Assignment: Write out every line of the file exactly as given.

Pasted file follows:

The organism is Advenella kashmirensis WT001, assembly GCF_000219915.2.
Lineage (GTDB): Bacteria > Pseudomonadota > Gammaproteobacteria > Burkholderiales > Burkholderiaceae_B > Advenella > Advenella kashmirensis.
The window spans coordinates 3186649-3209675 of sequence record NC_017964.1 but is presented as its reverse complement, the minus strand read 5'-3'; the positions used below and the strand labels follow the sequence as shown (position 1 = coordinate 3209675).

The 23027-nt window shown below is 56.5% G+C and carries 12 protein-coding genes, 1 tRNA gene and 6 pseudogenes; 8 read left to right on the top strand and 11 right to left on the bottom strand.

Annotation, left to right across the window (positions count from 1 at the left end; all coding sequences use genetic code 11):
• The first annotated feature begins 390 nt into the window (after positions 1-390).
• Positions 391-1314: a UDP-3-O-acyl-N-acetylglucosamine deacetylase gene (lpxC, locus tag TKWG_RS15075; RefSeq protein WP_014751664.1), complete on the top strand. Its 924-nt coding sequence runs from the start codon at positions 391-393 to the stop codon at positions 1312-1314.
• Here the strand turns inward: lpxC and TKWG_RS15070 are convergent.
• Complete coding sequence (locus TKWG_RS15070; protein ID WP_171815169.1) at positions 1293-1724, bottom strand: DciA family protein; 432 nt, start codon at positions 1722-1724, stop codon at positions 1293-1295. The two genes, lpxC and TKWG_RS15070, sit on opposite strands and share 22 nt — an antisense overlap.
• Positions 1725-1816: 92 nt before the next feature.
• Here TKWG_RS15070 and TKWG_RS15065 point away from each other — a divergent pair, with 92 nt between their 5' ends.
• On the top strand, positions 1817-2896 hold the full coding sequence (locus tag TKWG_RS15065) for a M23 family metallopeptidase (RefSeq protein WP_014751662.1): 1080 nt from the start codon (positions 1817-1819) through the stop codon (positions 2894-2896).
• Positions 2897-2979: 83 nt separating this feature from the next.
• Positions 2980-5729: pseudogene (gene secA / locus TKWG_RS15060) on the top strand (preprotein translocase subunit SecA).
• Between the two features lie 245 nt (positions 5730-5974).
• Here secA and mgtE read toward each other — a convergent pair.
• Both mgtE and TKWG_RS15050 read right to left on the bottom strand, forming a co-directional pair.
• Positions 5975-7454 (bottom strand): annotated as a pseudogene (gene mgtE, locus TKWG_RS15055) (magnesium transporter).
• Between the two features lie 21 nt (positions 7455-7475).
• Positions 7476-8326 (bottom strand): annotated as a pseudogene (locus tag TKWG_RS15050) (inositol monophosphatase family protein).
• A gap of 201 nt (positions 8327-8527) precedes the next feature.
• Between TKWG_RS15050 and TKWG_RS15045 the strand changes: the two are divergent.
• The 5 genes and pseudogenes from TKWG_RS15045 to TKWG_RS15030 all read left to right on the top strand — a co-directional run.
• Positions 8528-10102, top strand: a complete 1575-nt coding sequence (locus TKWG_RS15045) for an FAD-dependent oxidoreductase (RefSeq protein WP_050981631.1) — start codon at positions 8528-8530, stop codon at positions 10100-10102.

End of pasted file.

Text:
The organism is Advenella kashmirensis WT001, assembly GCF_000219915.2.
Lineage (GTDB): Bacteria > Pseudomonadota > Gammaproteobacteria > Burkholderiales > Burkholderiaceae_B > Advenella > Advenella kashmirensis.
The window spans coordinates 3186649-3209675 of sequence record NC_017964.1 but is presented as its reverse complement, the minus strand read 5'-3'; the positions used below and the strand labels follow the sequence as shown (position 1 = coordinate 3209675).

The 23027-nt window shown below is 56.5% G+C and carries 12 protein-coding genes, 1 tRNA gene and 6 pseudogenes; 8 read left to right on the top strand and 11 right to left on the bottom strand.

Annotation, left to right across the window (positions count from 1 at the left end; all coding sequences use genetic code 11):
• The first annotated feature begins 390 nt into the window (after positions 1-390).
• Positions 391-1314: a UDP-3-O-acyl-N-acetylglucosamine deacetylase gene (lpxC, locus tag TKWG_RS15075; RefSeq protein WP_014751664.1), complete on the top strand. Its 924-nt coding sequence runs from the start codon at positions 391-393 to the stop codon at positions 1312-1314.
• Here the strand turns inward: lpxC and TKWG_RS15070 are convergent.
• Complete coding sequence (locus TKWG_RS15070; protein ID WP_171815169.1) at positions 1293-1724, bottom strand: DciA family protein; 432 nt, start codon at positions 1722-1724, stop codon at positions 1293-1295. The two genes, lpxC and TKWG_RS15070, sit on opposite strands and share 22 nt — an antisense overlap.
• Positions 1725-1816: 92 nt before the next feature.
• Here TKWG_RS15070 and TKWG_RS15065 point away from each other — a divergent pair, with 92 nt between their 5' ends.
• On the top strand, positions 1817-2896 hold the full coding sequence (locus tag TKWG_RS15065) for a M23 family metallopeptidase (RefSeq protein WP_014751662.1): 1080 nt from the start codon (positions 1817-1819) through the stop codon (positions 2894-2896).
• Positions 2897-2979: 83 nt separating this feature from the next.
• Positions 2980-5729: pseudogene (gene secA / locus TKWG_RS15060) on the top strand (preprotein translocase subunit SecA).
• Between the two features lie 245 nt (positions 5730-5974).
• Here secA and mgtE read toward each other — a convergent pair.
• Both mgtE and TKWG_RS15050 read right to left on the bottom strand, forming a co-directional pair.
• Positions 5975-7454 (bottom strand): annotated as a pseudogene (gene mgtE, locus TKWG_RS15055) (magnesium transporter).
• Between the two features lie 21 nt (positions 7455-7475).
• Positions 7476-8326 (bottom strand): annotated as a pseudogene (locus tag TKWG_RS15050) (inositol monophosphatase family protein).
• A gap of 201 nt (positions 8327-8527) precedes the next feature.
• Between TKWG_RS15050 and TKWG_RS15045 the strand changes: the two are divergent.
• The 5 genes and pseudogenes from TKWG_RS15045 to TKWG_RS15030 all read left to right on the top strand — a co-directional run.
• Positions 8528-10102, top strand: a complete 1575-nt coding sequence (locus TKWG_RS15045) for an FAD-dependent oxidoreductase (RefSeq protein WP_050981631.1) — start codon at positions 8528-8530, stop codon at positions 10100-10102.